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Influential Women in Business 2020: Vivian Zalkow

Continuous improvement: CEO of third-generation family business never stops learning
Taymor Industries Inc. CEO and president, Vivian Zalkow, has helmed the company since 1996, but her role with the family business was never a foregone conclusion | Photo: Chung Chow

A typical Vancouverite may never have heard of Taymor Industries Inc., even though it’s been around since 1948, and even though the company’s doorknobs, kitchen faucets or bathroom fixtures have been in long-term use in many homes in the city.

Vancouver residents are more likely to have heard of Outbound – which made tents, backpacks and camping gear – and Norco Bicycles.

All three companies were started by the Zalkow family. The Zalkows sold Outbound – which was later acquired by Canadian Tire Corp. (TSX:CTC) – but still owns 50% of Norco. Representing the Zalkow family’s interests on Norco’s board of directors is just one of the responsibilities of Vivian Zalkow, Taymor’s CEO and president.

It is a role she has held since 1996. But heading the family business was by no means a foregone conclusion. It had always been assumed that her brother would take over the business when her father and uncle retired.

“I was not welcomed with open arms initially,” Zalkow said. “It wasn’t a woman’s place to be part of this business. Very traditional family – Eastern European.”

Taymor was founded as an import business in 1948 by Zalkow’s grandfather. The company designs home fixtures, and has them manufactured – mostly in Taiwan. The company sells mainly to interior designers and builders, although some products are available in hardware stores.

Zalkow graduated from the University of British Columbia with a bachelor of commerce degree, then went to work for KPMG and received her chartered accountant certification. In 2012, she was given a fellowship by the Institute of Chartered Accountants of BC.

Her father reluctantly gave her a job with the family business in 1993 in product management and development. In 1996, she became president, and in 2008 she bought out her brother, who had run the family’s American division, which had been hit hard by the 2008-09 U.S. subprime mortgage crisis.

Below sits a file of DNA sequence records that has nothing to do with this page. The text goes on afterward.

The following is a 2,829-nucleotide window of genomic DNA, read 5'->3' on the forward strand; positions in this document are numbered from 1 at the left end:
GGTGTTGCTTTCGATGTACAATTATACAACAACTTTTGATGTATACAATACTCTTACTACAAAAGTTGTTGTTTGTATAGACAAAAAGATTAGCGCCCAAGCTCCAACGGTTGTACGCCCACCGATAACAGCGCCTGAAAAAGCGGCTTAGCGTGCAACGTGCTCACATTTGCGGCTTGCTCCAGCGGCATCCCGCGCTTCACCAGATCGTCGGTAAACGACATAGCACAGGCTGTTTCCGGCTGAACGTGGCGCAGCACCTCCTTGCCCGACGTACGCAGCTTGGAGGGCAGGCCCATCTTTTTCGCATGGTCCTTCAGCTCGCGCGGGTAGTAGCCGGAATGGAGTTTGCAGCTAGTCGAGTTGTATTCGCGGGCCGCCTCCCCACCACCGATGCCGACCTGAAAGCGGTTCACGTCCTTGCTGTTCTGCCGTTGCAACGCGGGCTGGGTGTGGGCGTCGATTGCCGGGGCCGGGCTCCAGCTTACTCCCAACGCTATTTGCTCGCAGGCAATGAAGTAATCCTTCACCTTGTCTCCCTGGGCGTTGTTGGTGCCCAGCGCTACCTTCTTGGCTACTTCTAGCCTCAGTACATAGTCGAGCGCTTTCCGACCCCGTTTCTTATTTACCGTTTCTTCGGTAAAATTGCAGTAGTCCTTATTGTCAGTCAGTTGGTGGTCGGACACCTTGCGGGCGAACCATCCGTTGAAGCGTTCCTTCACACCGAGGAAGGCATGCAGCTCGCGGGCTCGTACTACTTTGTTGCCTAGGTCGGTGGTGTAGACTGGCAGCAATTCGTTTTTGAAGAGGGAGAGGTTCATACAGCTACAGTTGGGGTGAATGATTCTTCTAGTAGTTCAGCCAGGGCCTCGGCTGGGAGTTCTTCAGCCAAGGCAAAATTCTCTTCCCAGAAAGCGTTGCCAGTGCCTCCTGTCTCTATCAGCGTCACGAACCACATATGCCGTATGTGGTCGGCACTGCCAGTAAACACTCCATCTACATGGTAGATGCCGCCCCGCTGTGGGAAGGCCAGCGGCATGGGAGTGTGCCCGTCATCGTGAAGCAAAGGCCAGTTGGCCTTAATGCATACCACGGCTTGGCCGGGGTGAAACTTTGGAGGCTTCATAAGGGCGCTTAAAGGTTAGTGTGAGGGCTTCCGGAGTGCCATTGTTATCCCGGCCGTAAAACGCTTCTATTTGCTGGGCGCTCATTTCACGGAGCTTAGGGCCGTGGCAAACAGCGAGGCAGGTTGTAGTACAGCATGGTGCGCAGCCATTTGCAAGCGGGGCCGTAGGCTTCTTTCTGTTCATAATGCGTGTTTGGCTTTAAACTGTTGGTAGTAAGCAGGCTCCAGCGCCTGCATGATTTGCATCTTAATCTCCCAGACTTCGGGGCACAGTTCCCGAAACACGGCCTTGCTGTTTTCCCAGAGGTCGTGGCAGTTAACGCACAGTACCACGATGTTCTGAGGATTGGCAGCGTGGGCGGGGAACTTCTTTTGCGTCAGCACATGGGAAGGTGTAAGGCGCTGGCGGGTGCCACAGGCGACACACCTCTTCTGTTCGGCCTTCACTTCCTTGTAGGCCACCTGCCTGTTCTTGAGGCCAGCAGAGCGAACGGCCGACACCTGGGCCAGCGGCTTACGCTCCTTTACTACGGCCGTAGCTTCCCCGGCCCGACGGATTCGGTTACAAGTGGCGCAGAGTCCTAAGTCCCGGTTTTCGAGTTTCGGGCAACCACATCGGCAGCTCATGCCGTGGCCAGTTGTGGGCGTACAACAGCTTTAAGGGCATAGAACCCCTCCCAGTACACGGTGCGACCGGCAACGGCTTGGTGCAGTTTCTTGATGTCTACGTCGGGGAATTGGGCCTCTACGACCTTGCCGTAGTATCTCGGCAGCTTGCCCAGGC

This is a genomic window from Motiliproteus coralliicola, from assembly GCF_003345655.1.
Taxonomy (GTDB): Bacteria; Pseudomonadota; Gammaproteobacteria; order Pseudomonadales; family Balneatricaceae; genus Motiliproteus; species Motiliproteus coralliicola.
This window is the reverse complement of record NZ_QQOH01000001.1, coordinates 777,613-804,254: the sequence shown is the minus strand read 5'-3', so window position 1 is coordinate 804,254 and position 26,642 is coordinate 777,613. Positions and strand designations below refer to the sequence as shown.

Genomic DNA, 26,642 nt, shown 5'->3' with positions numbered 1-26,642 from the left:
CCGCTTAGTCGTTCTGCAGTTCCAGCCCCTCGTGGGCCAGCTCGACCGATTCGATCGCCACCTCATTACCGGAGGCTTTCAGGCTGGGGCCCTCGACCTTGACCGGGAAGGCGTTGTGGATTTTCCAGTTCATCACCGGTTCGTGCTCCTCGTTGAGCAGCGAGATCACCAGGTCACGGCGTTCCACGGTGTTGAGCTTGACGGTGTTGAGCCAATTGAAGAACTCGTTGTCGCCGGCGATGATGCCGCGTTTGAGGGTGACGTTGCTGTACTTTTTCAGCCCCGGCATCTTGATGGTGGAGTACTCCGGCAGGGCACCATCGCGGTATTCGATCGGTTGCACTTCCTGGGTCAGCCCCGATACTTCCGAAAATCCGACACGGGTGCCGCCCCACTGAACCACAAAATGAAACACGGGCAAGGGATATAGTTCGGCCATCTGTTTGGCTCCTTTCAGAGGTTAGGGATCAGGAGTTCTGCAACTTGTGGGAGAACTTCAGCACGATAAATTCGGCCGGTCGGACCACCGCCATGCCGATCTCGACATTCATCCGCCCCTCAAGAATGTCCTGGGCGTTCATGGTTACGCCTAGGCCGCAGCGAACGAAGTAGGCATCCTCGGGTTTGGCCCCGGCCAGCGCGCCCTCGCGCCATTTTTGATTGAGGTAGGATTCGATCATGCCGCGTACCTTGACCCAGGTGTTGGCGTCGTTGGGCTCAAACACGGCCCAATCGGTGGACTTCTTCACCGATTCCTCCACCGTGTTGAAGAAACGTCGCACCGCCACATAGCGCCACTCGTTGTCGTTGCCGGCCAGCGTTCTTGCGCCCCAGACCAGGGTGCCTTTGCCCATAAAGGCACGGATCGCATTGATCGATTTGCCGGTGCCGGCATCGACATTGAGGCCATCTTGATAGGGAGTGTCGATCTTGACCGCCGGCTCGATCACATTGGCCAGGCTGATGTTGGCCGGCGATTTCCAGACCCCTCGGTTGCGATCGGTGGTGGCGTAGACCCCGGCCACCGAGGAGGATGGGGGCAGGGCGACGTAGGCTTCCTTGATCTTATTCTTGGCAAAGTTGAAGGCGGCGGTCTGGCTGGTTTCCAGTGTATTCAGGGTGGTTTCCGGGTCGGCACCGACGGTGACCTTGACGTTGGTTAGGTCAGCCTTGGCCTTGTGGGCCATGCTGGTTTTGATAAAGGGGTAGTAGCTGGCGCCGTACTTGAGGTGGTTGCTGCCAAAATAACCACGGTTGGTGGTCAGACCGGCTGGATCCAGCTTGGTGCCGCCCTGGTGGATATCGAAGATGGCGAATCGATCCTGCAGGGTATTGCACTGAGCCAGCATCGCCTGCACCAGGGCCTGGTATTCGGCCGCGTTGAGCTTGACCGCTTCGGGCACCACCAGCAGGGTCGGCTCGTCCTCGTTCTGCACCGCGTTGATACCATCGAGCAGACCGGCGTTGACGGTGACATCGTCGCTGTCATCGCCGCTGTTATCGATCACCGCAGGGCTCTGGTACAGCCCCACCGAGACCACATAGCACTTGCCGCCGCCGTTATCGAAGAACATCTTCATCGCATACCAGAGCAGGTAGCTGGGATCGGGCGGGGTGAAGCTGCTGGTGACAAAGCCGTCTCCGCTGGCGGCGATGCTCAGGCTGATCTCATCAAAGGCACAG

“The business was devastated, so we’re rebuilding from there,” she said.

Zalkow said her father was initially concerned that, if she took over the business, her family life would suffer. Zalkow has two daughters, aged 23 and 19. She admits that she sometimes wondered if her dual role of mother and CEO meant doing a “half-assed” job at both.

“I think he feels I have made sacrifices in my personal life because of it, which he probably understood way back when he was encouraging me not to join the business,” Zalkow said. “But I was very naive and driven, and thought I could do it all – and I’m happy I did.”

One of her strengths as a business leader, according to those who know her, is her zeal for continuous learning and self-improvement, something she insists on for herself and encourages in her employees.

“She’s a lifelong learner,” said Jake Chalmers, who has known Zalkow for about 15 years through the Young Presidents’ Organization (YPO).

“She’s a huge champion of not only learning for herself, but learning for those around her and the organization itself,” Chalmers said. “I think it’s one of the key factors that has allowed for such a long period of sustained growth for the organization.”

Zalkow founded the Taymor Academy, an in-house professional development initiative for Taymor managers and executives. The company employs 138 people, 75 of whom are employed at the company’s head office in Vancouver. The company has sales and distribution offices in Toronto and California.

Zalkow sits on the Greater Vancouver Board of Trade’s board of directors, and administers a family foundation. As part of her commitment to continuous learning, she has participated in the YPO’s Harvard President’s Program for executives for the past eight years.

“It’s changed my view of running this business,” she said.

Many family business owners consider their roles to be “stewards of assets,” Zalkow said. “We play not to lose, rather than play to win, and I think Harvard has really helped me think about how do I actually really play to win, take risks, really grow the business and think strategically.”

Business in Vancouver celebrates the 21st annual Influential Women in Business Awards, March 6 at the Fairmont Waterfront hotel. For more information, visit